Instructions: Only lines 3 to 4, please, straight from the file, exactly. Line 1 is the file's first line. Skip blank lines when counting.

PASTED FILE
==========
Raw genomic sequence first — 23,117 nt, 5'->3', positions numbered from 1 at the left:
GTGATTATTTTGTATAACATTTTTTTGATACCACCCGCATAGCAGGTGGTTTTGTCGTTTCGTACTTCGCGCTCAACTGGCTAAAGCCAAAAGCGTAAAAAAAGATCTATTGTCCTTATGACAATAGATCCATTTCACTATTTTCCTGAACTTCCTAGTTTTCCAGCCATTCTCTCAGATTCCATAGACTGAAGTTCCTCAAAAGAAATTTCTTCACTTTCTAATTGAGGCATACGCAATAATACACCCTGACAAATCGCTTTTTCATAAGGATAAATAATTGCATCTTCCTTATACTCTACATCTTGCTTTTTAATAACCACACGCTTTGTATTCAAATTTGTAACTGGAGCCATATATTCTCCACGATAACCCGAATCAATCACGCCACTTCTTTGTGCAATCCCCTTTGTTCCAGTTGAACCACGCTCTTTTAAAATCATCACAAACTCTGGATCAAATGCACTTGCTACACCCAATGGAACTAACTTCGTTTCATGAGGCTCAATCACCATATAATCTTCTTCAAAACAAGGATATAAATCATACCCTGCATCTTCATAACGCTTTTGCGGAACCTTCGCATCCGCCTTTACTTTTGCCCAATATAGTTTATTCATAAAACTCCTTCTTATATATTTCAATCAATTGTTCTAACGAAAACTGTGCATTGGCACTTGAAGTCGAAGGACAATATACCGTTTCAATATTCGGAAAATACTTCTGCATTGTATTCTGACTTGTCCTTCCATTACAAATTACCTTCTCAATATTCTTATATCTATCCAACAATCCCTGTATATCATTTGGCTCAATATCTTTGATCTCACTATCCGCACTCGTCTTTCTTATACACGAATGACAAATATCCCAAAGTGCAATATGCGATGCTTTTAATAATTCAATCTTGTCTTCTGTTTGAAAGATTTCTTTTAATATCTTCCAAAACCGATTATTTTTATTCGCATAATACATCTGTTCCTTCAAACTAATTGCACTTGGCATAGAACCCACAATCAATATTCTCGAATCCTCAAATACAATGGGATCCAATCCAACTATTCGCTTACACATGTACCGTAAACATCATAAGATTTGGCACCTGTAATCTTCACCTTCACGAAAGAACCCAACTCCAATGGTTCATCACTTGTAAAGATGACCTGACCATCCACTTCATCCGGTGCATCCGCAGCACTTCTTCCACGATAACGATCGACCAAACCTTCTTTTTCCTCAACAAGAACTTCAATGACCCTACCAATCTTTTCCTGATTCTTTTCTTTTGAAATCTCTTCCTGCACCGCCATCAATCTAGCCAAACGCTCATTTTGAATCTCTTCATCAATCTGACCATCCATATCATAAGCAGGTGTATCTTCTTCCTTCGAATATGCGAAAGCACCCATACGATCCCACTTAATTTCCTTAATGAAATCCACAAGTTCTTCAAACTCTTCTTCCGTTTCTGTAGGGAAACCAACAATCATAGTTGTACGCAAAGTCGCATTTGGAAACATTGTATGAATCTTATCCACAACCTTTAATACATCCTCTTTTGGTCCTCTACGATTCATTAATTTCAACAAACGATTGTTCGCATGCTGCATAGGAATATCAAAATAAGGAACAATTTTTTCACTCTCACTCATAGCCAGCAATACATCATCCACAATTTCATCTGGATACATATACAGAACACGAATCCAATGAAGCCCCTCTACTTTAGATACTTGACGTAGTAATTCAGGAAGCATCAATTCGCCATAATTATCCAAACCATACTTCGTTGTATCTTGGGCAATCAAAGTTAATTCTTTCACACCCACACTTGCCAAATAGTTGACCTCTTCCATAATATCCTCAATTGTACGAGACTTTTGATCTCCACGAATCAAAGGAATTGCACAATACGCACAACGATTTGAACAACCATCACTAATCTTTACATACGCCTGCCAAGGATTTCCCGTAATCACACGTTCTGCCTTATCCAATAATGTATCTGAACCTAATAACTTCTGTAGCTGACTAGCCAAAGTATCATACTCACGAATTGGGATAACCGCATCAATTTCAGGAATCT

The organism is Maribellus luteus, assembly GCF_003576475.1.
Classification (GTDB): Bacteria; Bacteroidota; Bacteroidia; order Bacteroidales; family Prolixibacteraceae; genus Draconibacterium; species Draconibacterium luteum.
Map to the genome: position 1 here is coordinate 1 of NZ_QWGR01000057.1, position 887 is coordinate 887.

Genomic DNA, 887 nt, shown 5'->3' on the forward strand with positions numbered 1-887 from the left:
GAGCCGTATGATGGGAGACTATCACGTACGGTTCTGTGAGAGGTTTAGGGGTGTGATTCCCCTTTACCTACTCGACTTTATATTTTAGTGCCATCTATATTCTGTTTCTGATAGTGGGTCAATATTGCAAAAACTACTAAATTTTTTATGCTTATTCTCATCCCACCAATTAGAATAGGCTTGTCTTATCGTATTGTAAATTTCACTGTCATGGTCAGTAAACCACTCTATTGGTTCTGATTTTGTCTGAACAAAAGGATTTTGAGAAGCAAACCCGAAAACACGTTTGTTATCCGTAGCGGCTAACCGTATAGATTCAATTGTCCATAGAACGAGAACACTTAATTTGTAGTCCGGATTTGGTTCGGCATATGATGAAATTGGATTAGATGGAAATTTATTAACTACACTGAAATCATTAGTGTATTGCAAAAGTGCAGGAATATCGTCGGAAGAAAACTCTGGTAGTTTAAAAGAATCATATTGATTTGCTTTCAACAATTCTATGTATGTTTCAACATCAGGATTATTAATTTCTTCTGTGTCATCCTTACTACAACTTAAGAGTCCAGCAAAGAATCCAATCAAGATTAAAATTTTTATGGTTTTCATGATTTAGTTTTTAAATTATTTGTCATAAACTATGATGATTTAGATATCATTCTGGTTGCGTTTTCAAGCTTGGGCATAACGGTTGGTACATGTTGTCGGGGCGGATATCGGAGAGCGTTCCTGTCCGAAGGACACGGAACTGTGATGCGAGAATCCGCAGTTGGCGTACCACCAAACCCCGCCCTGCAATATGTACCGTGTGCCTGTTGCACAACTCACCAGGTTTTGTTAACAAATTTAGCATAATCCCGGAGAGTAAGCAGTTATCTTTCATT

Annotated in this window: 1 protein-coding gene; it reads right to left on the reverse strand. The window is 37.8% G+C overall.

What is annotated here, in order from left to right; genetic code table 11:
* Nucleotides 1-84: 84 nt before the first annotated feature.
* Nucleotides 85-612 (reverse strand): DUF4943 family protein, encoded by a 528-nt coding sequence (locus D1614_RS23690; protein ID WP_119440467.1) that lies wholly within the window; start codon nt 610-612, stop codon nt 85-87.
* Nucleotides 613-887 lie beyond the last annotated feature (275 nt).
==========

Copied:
The organism is Maribellus luteus, assembly GCF_003576475.1.
Classification (GTDB): Bacteria; Bacteroidota; Bacteroidia; order Bacteroidales; family Prolixibacteraceae; genus Draconibacterium; species Draconibacterium luteum.